Here is the urn in his special corner, in a small alcove in my purple bedroom, with all his favorite toys around him, his leash, his collar, candles, the special treats with which I encouraged him to do my bidding when he needed extra motivation, (which was all the time :))

The only thing wrong with dogs is  they don't live as long as we do, and usually leave before us.  But oh, what they bring to our lives while they are here. I loved my boy so much. Still do. Always will.

Same Old, Same Old

[image by]

The government has fallen.
There is
(Was there ever

The mudslingers
are busily loading
their volleys.

The Talking Heads
are licking their chops,
and consuming all
the airwaves.

Same old
same old
in Canada, eh?


Thursday, March 24, 2011

The Black Dog of Joy

Kerry said she hoped that soon the black dog of joy would be with me.
That as he was in life, so he is in death. This is very true.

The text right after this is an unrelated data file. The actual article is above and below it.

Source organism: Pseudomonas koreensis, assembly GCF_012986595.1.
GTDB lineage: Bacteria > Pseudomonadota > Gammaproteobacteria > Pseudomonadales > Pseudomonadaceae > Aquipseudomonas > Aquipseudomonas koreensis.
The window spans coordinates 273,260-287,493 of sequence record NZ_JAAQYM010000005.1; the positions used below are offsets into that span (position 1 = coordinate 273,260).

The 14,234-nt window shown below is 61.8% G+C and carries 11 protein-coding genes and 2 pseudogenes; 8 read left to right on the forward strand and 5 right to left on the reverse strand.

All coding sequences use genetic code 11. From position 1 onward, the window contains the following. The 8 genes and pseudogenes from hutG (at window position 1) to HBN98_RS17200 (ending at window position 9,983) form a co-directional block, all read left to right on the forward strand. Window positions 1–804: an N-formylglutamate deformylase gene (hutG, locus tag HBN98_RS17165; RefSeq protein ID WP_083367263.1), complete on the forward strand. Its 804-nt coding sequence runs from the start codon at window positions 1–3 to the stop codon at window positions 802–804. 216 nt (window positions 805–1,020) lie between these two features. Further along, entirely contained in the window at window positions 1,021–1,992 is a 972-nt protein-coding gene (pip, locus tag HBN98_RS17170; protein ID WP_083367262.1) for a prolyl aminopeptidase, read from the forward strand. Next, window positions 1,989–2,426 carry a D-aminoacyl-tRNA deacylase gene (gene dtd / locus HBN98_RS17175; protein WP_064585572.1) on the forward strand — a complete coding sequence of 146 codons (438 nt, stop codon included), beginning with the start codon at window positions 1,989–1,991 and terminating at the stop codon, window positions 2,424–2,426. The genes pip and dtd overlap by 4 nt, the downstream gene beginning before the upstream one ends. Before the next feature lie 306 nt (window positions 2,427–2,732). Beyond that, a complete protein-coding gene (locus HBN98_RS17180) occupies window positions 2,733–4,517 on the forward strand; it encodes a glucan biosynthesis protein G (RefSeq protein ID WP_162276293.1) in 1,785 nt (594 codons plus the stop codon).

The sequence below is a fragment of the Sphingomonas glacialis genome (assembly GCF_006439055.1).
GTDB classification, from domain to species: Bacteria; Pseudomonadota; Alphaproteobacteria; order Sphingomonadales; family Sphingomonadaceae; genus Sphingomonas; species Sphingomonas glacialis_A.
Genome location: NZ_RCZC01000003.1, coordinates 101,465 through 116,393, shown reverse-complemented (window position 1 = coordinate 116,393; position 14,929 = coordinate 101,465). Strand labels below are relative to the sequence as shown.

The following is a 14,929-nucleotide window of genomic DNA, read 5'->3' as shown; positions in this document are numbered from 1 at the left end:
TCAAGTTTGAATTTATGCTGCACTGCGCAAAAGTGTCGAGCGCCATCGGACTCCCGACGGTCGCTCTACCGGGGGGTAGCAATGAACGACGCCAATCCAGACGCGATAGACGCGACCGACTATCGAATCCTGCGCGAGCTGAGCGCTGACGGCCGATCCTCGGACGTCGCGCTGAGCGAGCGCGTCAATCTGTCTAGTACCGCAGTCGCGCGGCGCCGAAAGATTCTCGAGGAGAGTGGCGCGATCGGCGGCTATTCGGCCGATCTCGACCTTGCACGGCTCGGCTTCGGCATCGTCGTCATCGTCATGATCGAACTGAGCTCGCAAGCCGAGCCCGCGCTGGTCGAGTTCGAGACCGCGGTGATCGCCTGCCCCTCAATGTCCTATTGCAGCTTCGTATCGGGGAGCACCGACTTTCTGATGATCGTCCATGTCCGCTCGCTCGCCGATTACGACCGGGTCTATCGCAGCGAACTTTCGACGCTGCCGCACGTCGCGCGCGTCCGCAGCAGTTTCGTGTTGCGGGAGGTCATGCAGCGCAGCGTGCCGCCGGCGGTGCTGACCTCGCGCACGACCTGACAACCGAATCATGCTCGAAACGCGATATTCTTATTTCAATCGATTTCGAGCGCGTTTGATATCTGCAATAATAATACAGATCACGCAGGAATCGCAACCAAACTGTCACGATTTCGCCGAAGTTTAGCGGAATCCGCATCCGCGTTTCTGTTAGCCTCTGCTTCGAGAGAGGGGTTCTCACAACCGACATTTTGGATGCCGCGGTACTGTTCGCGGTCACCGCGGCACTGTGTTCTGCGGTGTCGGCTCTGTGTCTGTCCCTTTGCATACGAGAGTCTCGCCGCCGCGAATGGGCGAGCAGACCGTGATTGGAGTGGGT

It made me remember......

his joy every night when I got home from work, when he was little

his joy when we went, morning and night, to the beach

his joy in the waves, leaping in and out with a loopy grin

his joy, every time he sat beside me in the car and we headed somewhere

his joy when I picked him up at the kennel, and he knew he had not been abandoned

his joy, when I'd throw his ball down the hall

his joy, when I'd toss him a treat (photo above)

his noisy joy, whenever I pulled into the driveway

him "pacing" excitedly from front seat to back seat and back again,
tail whapping my face every time, when I'd point the nose of the car
towards the beach

his joy when I'd call him to come for a walk

his joy when we went to Stamp Falls

his joy when we went for a swim at the lake

his goofy sense of humor

and the light in his eyes, just for me

The black dog of joy was very alive until the moment he was not.

He had such a big spirit, such a wild and wolfish heart and yes, he was a dog of joy.

He is so missed.


[image from google]

for Poets United Thursday Think Tank prompt: Uniforms

Their black and white robes
inspired fear, and awe.
Stern faces
peered out